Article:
© Copyright – 2012 – Athletics Illustrated

Jessica Smith of North Vancouver, British Columbia will be competing in the 2012 London Olympic Games in the 800m distance. She is a graduate of Vancouver’s Simon Fraser University and one of only four Canadian women to ever break the two-minute barrier at the distance. 

The first was Charmaine Crooks who ran as fast as 1:58.52 and there is current Canadian record holder Diane Cummins who owns a personal best time of 1:58.39. During 2012 that number has doubled as Melissa Bishop of Eganville, Ontario also broke the barrier. Smith and Bishop’s times are 1:59.82 and 1:59.86, respectively.

Round 1 of the women’s 800m event happens Wednesday, August 8th. The full schedule is available online here.

Christopher Kelsall: Jessica Smith, you are an Olympian, how does that sound to you?

Jessica Smith: It sounds amazing. It is something I could only dreamed of becoming and now it has become reality. The title of being called an Olympian is still hard to get accustomed to.

CK: Has every relative and school friend under the sun contact you yet?

JS: Most of my relatives have been following my track and field journey for quite a while and are extremely excited for me. I have been overwhelmed by the immense amount of support that people have shown over the past few weeks and I cannot express how much it means to know that there are so many people cheering me on from all over Canada. It makes me feel so proud to represent our country.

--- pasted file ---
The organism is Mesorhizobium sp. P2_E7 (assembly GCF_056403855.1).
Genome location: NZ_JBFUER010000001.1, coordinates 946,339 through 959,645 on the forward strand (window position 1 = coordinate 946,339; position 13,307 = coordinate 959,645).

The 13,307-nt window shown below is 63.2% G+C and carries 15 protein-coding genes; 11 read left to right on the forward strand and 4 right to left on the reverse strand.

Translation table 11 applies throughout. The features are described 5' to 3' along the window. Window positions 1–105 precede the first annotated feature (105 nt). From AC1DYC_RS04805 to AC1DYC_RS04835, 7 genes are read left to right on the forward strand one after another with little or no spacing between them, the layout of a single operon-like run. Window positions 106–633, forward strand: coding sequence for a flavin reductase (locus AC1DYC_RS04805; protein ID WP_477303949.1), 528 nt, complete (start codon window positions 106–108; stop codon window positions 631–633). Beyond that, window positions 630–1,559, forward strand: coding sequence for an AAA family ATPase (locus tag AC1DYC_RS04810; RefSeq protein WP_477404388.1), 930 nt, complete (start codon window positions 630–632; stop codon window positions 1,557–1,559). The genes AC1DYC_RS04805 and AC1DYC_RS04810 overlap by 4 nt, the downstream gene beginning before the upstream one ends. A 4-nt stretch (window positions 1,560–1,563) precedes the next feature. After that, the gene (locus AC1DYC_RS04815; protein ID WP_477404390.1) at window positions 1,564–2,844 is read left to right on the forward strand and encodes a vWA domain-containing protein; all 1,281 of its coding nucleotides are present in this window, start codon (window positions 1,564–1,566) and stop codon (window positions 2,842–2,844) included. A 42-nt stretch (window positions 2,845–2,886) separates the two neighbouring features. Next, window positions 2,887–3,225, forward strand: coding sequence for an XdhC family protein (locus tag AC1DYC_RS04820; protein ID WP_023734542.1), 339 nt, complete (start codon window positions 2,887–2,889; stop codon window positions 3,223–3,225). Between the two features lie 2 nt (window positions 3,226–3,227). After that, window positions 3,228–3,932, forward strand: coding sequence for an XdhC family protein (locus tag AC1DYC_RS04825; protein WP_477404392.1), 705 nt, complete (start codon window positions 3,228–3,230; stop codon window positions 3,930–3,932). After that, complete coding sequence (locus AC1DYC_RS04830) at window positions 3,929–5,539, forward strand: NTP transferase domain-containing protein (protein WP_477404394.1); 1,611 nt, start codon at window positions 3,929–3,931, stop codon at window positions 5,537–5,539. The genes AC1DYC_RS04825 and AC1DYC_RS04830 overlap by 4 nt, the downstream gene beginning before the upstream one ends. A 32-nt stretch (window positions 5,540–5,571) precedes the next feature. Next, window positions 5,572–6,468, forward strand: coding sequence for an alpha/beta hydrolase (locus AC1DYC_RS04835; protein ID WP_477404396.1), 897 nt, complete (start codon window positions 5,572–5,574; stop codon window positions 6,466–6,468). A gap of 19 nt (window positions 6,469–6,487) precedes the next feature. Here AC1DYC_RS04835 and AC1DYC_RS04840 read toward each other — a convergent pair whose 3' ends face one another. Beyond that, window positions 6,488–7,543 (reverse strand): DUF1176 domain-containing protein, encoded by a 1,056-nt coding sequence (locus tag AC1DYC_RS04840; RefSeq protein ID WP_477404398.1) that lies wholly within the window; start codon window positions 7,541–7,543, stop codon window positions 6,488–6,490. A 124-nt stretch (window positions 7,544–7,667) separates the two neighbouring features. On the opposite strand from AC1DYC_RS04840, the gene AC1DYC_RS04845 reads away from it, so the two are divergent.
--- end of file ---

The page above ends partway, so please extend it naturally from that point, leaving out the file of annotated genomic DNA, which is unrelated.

CK: Interesting that until you and Melissa Bishop had great seasons this year, there had only ever been two other Canadian women to go sub-two in the 800m. Of course they were Charmaine Crooks and Diane Cummins, did you think you were going to get this fast, this soon?

JS: No, I did not expect to be running this fast at the age of 22. It has been a great season and I have felt strong and confident that faster times were on the horizon coming into the season.

CK: Has your volume and quality of training progressed this year?

JS: My volume hasn’t changed significantly, but more focus has been on the quality of training and staying healthy.

CK: What does a typical week of training look like for you?

JS: Usually, I have interval workouts on three days of the week with a long run on Sunday, one day off, and a couple easy runs on the other days.

CK: It must have been a perplexing feeling to be on the start line at the Canadian Olympic Trials with the various scenarios that could have played out. Can you take us through the race?

JS: There were a lot of mixed feelings during the Trials, but when it came to the finals and I was on the track I knew I was the only one who could control my own outcome and all I could concentrate on was living in the moment.

CK: Your plan must have been to simply play it safe and finish top three. Were you getting worried when Diane Cummins started to move in the final 300m and then again at 100m?

JS: Of course I knew I had to place in the top three, but there are so many uncertainties and the circumstances within the race can change so quickly, I had to be in the right situation at the right time and run my own race. I anticipated that someone might make a move with 300m to go and that the final 100m would be a strong finish from the field of women.

CK: So you had a sense of relief at the finish? Odd post-race feeling, I bet.